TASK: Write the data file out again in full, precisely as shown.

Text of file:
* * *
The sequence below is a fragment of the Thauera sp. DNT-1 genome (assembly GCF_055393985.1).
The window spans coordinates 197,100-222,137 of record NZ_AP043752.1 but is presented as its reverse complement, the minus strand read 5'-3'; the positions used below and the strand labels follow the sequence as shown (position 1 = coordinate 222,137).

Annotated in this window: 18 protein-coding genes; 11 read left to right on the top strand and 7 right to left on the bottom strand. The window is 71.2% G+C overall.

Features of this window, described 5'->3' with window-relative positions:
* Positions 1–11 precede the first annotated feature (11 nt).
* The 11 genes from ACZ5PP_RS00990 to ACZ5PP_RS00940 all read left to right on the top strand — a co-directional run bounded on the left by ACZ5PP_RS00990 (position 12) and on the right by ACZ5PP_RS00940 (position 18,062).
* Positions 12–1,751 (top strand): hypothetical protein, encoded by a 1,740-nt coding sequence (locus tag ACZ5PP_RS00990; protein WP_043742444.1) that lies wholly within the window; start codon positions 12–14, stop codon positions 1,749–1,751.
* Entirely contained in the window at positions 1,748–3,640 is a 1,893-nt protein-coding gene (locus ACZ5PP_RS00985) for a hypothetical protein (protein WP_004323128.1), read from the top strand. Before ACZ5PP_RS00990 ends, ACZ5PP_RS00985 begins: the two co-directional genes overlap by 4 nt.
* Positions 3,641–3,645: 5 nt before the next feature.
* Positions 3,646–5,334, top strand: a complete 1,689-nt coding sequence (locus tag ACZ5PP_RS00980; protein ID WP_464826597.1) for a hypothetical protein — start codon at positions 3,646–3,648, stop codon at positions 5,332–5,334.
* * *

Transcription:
The sequence below is a fragment of the Thauera sp. DNT-1 genome (assembly GCF_055393985.1).
The window spans coordinates 197,100-222,137 of record NZ_AP043752.1 but is presented as its reverse complement, the minus strand read 5'-3'; the positions used below and the strand labels follow the sequence as shown (position 1 = coordinate 222,137).

Annotated in this window: 18 protein-coding genes; 11 read left to right on the top strand and 7 right to left on the bottom strand. The window is 71.2% G+C overall.

Features of this window, described 5'->3' with window-relative positions:
* Positions 1–11 precede the first annotated feature (11 nt).
* The 11 genes from ACZ5PP_RS00990 to ACZ5PP_RS00940 all read left to right on the top strand — a co-directional run bounded on the left by ACZ5PP_RS00990 (position 12) and on the right by ACZ5PP_RS00940 (position 18,062).
* Positions 12–1,751 (top strand): hypothetical protein, encoded by a 1,740-nt coding sequence (locus tag ACZ5PP_RS00990; protein WP_043742444.1) that lies wholly within the window; start codon positions 12–14, stop codon positions 1,749–1,751.
* Entirely contained in the window at positions 1,748–3,640 is a 1,893-nt protein-coding gene (locus ACZ5PP_RS00985) for a hypothetical protein (protein WP_004323128.1), read from the top strand. Before ACZ5PP_RS00990 ends, ACZ5PP_RS00985 begins: the two co-directional genes overlap by 4 nt.
* Positions 3,641–3,645: 5 nt before the next feature.
* Positions 3,646–5,334, top strand: a complete 1,689-nt coding sequence (locus tag ACZ5PP_RS00980; protein ID WP_464826597.1) for a hypothetical protein — start codon at positions 3,646–3,648, stop codon at positions 5,332–5,334.